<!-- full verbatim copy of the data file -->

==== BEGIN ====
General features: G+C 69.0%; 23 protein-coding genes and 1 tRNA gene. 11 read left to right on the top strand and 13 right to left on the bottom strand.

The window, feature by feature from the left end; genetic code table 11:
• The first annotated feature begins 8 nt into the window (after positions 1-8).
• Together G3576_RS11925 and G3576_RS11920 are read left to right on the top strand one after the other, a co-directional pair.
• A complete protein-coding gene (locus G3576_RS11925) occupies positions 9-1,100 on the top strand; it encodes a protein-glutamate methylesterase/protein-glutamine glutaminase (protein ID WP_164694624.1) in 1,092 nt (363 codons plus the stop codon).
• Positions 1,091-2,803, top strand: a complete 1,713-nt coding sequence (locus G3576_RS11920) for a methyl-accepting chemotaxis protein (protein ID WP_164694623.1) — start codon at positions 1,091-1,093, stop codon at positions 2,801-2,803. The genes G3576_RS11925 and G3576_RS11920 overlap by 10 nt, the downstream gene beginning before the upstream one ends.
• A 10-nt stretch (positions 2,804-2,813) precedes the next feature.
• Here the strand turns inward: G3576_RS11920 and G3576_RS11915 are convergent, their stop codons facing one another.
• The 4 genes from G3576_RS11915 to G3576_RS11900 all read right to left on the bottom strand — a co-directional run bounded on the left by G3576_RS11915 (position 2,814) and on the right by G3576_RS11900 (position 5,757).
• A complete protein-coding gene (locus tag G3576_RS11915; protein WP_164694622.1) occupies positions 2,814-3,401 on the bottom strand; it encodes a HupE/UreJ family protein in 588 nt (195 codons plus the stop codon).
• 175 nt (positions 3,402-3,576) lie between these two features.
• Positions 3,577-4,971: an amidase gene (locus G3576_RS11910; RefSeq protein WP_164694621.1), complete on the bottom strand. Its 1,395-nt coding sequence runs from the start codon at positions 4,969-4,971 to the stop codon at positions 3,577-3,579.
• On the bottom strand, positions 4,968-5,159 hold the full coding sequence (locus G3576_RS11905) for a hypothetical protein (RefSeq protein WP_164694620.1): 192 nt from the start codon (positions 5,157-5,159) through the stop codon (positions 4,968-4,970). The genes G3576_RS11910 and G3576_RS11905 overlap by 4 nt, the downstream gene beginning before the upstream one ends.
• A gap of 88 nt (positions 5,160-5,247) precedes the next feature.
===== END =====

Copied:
General features: G+C 69.0%; 23 protein-coding genes and 1 tRNA gene. 11 read left to right on the top strand and 13 right to left on the bottom strand.

The window, feature by feature from the left end; genetic code table 11:
• The first annotated feature begins 8 nt into the window (after positions 1-8).
• Together G3576_RS11925 and G3576_RS11920 are read left to right on the top strand one after the other, a co-directional pair.
• A complete protein-coding gene (locus G3576_RS11925) occupies positions 9-1,100 on the top strand; it encodes a protein-glutamate methylesterase/protein-glutamine glutaminase (protein ID WP_164694624.1) in 1,092 nt (363 codons plus the stop codon).
• Positions 1,091-2,803, top strand: a complete 1,713-nt coding sequence (locus G3576_RS11920) for a methyl-accepting chemotaxis protein (protein ID WP_164694623.1) — start codon at positions 1,091-1,093, stop codon at positions 2,801-2,803. The genes G3576_RS11925 and G3576_RS11920 overlap by 10 nt, the downstream gene beginning before the upstream one ends.
• A 10-nt stretch (positions 2,804-2,813) precedes the next feature.
• Here the strand turns inward: G3576_RS11920 and G3576_RS11915 are convergent, their stop codons facing one another.
• The 4 genes from G3576_RS11915 to G3576_RS11900 all read right to left on the bottom strand — a co-directional run bounded on the left by G3576_RS11915 (position 2,814) and on the right by G3576_RS11900 (position 5,757).
• A complete protein-coding gene (locus tag G3576_RS11915; protein WP_164694622.1) occupies positions 2,814-3,401 on the bottom strand; it encodes a HupE/UreJ family protein in 588 nt (195 codons plus the stop codon).
• 175 nt (positions 3,402-3,576) lie between these two features.
• Positions 3,577-4,971: an amidase gene (locus G3576_RS11910; RefSeq protein WP_164694621.1), complete on the bottom strand. Its 1,395-nt coding sequence runs from the start codon at positions 4,969-4,971 to the stop codon at positions 3,577-3,579.
• On the bottom strand, positions 4,968-5,159 hold the full coding sequence (locus G3576_RS11905) for a hypothetical protein (RefSeq protein WP_164694620.1): 192 nt from the start codon (positions 5,157-5,159) through the stop codon (positions 4,968-4,970). The genes G3576_RS11910 and G3576_RS11905 overlap by 4 nt, the downstream gene beginning before the upstream one ends.
• A gap of 88 nt (positions 5,160-5,247) precedes the next feature.